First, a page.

Mounted on the walls above the brown-painted panelling, stuffed martens, lynxes, capercaillies, vultures and other exterminated creatures were awaiting their time until they could take their long overdue revenge.
The novelist's conveyance of his aesthetics required the paraphrasing of his reference materials (diary entries, news articles, short stories, books, memoirs, frescoes). It also involved periphrasis or the extension of words, phrases, and sentences – a device he probably borrowed from classical German writers. Hence, "further and further" instead of just "further", "more and more" and nothing less.
A periphrastic exposition was obvious from the awakenings of memory. It was there in the Bernhard-inspired attributions (he said, she said) in conversations. The mechanism of memory was not forced but rather delicately prodded, as when a neighbor of the narrator required him to participate in the remembering:
When I inquired about the origins of the books, Lukas was able to tell me only that Mathild had always been a great reader, and because of this, as I might perhaps remember, was thought of by the villagers as peculiar, if not deranged.
To the contrary, said Lukas, she evidently came to feel quite comfortable in her detachment, and indeed the way in which, year after year, she went about among the villagers whom she despised, forever dressed in a black frock or a black coat, and always in a hat and never, even in the finest weather, without an umbrella, had, as I might remember from my own childhood days, something blissful about it. [my emphases]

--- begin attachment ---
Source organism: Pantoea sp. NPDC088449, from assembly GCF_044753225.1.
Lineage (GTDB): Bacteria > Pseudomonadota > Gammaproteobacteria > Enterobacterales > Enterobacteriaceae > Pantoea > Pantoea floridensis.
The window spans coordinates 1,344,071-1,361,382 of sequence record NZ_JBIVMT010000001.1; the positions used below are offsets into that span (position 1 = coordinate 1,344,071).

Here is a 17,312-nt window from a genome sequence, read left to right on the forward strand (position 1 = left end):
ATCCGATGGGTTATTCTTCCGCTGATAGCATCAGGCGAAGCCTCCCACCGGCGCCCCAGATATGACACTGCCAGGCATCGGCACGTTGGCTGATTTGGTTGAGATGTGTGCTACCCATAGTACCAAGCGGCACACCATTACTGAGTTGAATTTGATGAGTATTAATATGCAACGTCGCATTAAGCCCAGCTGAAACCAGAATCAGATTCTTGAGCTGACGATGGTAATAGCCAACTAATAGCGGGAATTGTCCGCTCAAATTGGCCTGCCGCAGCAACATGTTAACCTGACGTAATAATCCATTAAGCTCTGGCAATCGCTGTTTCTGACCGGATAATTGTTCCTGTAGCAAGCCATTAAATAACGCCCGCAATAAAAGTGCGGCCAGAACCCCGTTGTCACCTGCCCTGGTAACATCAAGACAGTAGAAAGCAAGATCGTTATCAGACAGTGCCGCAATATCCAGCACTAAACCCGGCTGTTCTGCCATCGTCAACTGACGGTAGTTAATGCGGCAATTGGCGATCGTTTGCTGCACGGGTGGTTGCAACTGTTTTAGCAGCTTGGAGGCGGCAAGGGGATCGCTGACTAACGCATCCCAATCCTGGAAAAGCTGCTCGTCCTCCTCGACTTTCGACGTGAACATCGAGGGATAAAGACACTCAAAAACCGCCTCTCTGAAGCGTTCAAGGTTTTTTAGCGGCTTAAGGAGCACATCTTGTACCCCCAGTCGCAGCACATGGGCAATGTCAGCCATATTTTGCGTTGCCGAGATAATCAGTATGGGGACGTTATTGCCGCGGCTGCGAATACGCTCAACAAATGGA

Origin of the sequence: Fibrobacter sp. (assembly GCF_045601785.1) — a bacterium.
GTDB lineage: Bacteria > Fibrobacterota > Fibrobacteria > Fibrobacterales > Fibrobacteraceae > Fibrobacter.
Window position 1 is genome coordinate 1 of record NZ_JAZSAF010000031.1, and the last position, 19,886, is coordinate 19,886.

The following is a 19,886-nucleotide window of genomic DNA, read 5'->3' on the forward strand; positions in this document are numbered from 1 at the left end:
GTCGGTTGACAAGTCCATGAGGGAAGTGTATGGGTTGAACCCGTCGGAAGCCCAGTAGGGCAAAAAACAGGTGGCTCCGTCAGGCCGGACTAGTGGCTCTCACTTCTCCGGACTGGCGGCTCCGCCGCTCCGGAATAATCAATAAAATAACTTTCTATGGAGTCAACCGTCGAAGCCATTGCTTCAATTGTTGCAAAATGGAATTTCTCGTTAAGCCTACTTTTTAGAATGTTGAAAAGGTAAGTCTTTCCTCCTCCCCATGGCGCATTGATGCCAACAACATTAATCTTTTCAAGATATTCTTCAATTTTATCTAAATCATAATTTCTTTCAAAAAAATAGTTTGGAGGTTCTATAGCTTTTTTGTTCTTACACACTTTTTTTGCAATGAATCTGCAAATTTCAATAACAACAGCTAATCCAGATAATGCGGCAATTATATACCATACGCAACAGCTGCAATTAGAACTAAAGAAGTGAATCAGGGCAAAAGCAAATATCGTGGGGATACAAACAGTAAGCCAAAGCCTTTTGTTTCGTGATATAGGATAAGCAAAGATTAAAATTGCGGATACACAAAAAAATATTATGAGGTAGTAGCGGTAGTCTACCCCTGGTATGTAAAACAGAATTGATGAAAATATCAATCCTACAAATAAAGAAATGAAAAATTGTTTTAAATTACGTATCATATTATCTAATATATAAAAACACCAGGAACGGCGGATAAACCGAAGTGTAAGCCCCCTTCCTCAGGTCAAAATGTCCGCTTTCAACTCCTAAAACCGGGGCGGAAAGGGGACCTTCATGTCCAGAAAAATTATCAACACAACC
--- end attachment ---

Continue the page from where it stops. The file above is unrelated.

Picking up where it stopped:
The elevated style of translation was perhaps faithful to the courteous original. The topic was madness and/or memory and yet the elegant shape of the sentences had a hint of darkish humor in them.
Then again, the narrator was, like his novelist, coming face to face with the legacy of his sanitized memory, the unexplained rubble and ruins in German cities he encountered as a child every fortnight in a newsreel, signs of wartime disgrace never to be talked about. Dealing with the amnesia – cheated, swindled memory – that saddled his growing up was quite possibly the narrator and the novelist's raison d'etre, the "indication of the cause" (Die Ursache), as the title of Thomas Bernhard's memoir of air bombings would have it. Unlike Bernhard's having witnessed firsthand the bombing of cities and hence being exposed to the true "natural history of destruction", the narrator was mourning his ignorance of the meaning of the images in the newsreel – "Almost every week we saw the mountains of rubble in places like Berlin and Hamburg, which for a long time I did not associate with the destruction wrought in the closing years of the war, knowing nothing of it, but considered them a natural condition of all larger cities." It was necessary for him to go back to W. to pick up the pieces of his family history and to start to bear witness to his muddled existence.
Even as a precocious little child, the young narrator already had a penchant for collecting documents, photographs, and found objects.